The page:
The Committee recommends passage of the Community Preservation Act in Shirley – Sentinel & Enterprise | Wonder Mind Kids

SHIRLEY — After almost a year of meetings, research and outreach, with positive input from nearby towns that have benefited from the passage of the Community Preservation Act — Ayer, Groton and Lancaster — the CPA Implementation Committee has concluded that it would be a blessing for Shirley, too.

Chair Paul Przybyla presented the committee’s recommendations to the Special Committee at its October 17 meeting.

A one-line headline might read: We should adopt CPA, here’s why.

Summarizing his group’s 20-page report, Przybyla provided an abridged but insightful overview, outlining the history of the CPA, how it works and how it could benefit the city.

The committee, appointed by the Select Board earlier this year, consists of Przybyla and three other members, Janet Tice, Nancy Henderson and Marie Elwyn, who represent the Planning Board, the Historic Commission and the Conservation Commission, respectively.

Created in 2000 as an act of the Massachusetts legislature, the CPA levies a voluntary surcharge on property tax bills from individuals in adopting communities of between 1% and 3% of appraised value.

Unlike other tax increases, the CPA surcharge does not affect the tax rate. “This is not an increase in the tax rate,” said Przybyla.

The committee recommends applying for a 1 percent surcharge at Shirley, he said, omitting the first $1,000 worth, plus a few other exceptions.

In particular, Shirley’s median real estate value for a single-family home — $365,000 — would generate a premium to just $265,000. At one percent, that adds $39 to those annual tax bills, Przybyla said.

Under the law, funds raised by cities – supplemented by “matching” funds from the state – are set aside in a CPA account that can only be accessed to help fund community initiatives and projects in three categories: open spaces and recreation outdoors, affordable housing and heritage preservation, with 10% of the balance earmarked from inception for each of these purposes.

The remaining 70% can be assigned – in whole or in part – to one of the three categories.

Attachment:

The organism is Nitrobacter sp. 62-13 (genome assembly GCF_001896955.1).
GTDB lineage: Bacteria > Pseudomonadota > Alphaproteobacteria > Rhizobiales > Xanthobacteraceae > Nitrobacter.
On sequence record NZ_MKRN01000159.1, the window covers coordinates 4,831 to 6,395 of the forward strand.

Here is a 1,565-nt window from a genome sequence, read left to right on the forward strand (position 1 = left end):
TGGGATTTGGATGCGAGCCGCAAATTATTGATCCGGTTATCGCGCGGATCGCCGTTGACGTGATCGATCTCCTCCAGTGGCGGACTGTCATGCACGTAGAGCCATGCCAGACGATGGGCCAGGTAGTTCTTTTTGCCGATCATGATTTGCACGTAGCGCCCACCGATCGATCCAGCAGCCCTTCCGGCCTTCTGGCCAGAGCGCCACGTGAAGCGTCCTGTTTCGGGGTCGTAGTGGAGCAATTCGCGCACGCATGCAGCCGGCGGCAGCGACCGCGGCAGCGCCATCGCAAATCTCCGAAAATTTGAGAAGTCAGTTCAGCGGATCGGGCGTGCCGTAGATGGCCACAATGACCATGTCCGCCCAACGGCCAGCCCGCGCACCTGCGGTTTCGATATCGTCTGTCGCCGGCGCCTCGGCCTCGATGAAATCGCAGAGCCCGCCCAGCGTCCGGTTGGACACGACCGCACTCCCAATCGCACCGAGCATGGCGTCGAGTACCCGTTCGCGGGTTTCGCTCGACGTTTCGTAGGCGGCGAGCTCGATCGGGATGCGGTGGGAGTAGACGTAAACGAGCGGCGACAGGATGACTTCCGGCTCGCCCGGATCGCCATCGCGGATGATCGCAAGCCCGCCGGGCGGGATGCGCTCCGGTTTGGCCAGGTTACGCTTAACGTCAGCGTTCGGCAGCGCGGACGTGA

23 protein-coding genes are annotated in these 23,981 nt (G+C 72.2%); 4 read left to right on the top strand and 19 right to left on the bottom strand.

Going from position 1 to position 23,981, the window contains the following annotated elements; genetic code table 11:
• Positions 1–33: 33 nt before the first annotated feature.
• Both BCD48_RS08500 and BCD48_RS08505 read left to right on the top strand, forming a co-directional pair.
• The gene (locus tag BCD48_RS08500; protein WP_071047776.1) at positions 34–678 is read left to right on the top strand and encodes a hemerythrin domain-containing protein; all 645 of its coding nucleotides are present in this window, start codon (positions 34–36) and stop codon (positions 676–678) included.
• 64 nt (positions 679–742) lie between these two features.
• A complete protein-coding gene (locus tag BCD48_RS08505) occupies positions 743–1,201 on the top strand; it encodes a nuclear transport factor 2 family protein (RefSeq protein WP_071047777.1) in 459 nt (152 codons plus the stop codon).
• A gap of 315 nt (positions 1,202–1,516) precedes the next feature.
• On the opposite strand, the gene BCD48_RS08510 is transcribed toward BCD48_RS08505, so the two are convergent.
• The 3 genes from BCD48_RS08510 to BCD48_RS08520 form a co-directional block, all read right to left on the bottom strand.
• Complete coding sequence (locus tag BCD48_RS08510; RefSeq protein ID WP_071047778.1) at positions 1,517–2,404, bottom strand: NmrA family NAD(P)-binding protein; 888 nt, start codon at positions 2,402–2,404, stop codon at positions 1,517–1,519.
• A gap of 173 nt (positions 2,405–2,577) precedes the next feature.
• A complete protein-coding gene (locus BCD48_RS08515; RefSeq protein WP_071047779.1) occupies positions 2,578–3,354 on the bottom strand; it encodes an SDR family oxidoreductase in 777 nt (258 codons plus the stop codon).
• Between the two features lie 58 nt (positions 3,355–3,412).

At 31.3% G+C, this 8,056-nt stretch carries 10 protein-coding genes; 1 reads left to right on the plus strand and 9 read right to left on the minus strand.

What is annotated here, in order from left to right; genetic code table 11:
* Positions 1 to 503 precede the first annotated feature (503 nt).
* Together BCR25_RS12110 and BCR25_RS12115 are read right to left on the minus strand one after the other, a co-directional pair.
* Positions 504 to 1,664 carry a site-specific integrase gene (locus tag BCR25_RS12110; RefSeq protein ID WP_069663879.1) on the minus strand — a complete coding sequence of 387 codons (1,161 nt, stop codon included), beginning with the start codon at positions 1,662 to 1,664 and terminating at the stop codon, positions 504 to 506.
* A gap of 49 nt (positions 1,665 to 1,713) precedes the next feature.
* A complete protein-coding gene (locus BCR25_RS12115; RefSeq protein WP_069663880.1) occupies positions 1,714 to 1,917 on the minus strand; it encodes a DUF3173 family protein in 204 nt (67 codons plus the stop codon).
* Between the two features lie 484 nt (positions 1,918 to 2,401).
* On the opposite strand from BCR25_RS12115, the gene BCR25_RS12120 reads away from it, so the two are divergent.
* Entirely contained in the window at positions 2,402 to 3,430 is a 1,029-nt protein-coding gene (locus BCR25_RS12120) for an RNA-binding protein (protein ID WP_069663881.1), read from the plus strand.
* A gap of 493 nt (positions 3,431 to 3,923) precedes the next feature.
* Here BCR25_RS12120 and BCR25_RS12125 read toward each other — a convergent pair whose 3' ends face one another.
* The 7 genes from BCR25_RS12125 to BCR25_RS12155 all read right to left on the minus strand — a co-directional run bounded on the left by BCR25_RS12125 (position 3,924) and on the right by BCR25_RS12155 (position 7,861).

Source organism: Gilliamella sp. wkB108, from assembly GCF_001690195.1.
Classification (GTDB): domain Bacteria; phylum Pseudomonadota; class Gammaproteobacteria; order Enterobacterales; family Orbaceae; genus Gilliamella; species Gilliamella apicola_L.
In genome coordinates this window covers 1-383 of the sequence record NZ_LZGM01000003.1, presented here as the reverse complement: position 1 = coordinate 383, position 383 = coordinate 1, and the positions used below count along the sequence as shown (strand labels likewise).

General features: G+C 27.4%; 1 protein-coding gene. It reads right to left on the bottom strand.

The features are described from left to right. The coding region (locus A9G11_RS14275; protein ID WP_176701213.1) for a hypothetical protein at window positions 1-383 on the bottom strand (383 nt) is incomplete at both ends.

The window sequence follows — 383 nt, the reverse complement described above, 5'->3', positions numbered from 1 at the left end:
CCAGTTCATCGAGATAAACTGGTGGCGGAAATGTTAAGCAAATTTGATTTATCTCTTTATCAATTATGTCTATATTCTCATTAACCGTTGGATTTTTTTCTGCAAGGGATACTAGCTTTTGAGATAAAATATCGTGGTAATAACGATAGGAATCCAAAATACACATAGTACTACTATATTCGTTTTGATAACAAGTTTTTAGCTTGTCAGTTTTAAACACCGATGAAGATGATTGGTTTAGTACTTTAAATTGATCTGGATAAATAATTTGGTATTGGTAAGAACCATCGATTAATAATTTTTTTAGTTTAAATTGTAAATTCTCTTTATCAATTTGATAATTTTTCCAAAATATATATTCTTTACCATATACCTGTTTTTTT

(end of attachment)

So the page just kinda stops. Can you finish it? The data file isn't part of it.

Estimates based on appraised property values ​​suggest the city could earn $100,000 from CPA surcharges in the first year, with an additional $32,000 from the state, Przybyla said.

Among other statutory provisions, the CPA’s nest egg is overseen by a committee made up of representatives from councilors related to the CPA categories, as well as members from the general community.

The CPA Committee’s responsibilities include reviewing project applications and making recommendations to governing bodies such as the Town Meeting, which has the final say on how that money is spent.

Regarding upcoming projects specific to Shirley, Przybyla said CPA funds could help historic city buildings such as the War Memorial Building, Schoolhouse No. If approved as a CPA project, it would have less impact on the city budget.

Privately owned buildings important to the community are also eligible for CPA funding, such as the Historic Meetinghouse, Przybyla pointed out.

The possibilities Przybyla mentions are not endless given the legal restrictions. But they are persuasive.

With three historic neighborhoods in Shirley and a number of planned or upcoming community projects, CPA funds could help lower the city’s overall costs and advance important initiatives. In addition to the buildings, Przybyla noticed a few: new lawns and lights for the city’s athletic fields, for example, and/or replacing the pool liner at Benjamin Hill Park.

Not all parameters of the law are set in stone. For example, CPA funds can be used to leverage loans or provide the city with the necessary “matching funds” for a state grant, Przybyla said.

On behalf of the committee, he asked the Select Board to include an article on the warrant for the November 5 City Assembly seeking adoption of the CPA.

If passed by a majority of the city assembly, the measure would be put on the ballot for the May 2023 city election, he said, and if city residents approve, the next step would be the creation of the CPA committee. Once approved, the surcharge would apply for the next fiscal year, he said.

The board voted unanimously to insert the warrant article as requested and to follow the committee’s recommendations if the CPA were adopted, a move all three members said they supported.

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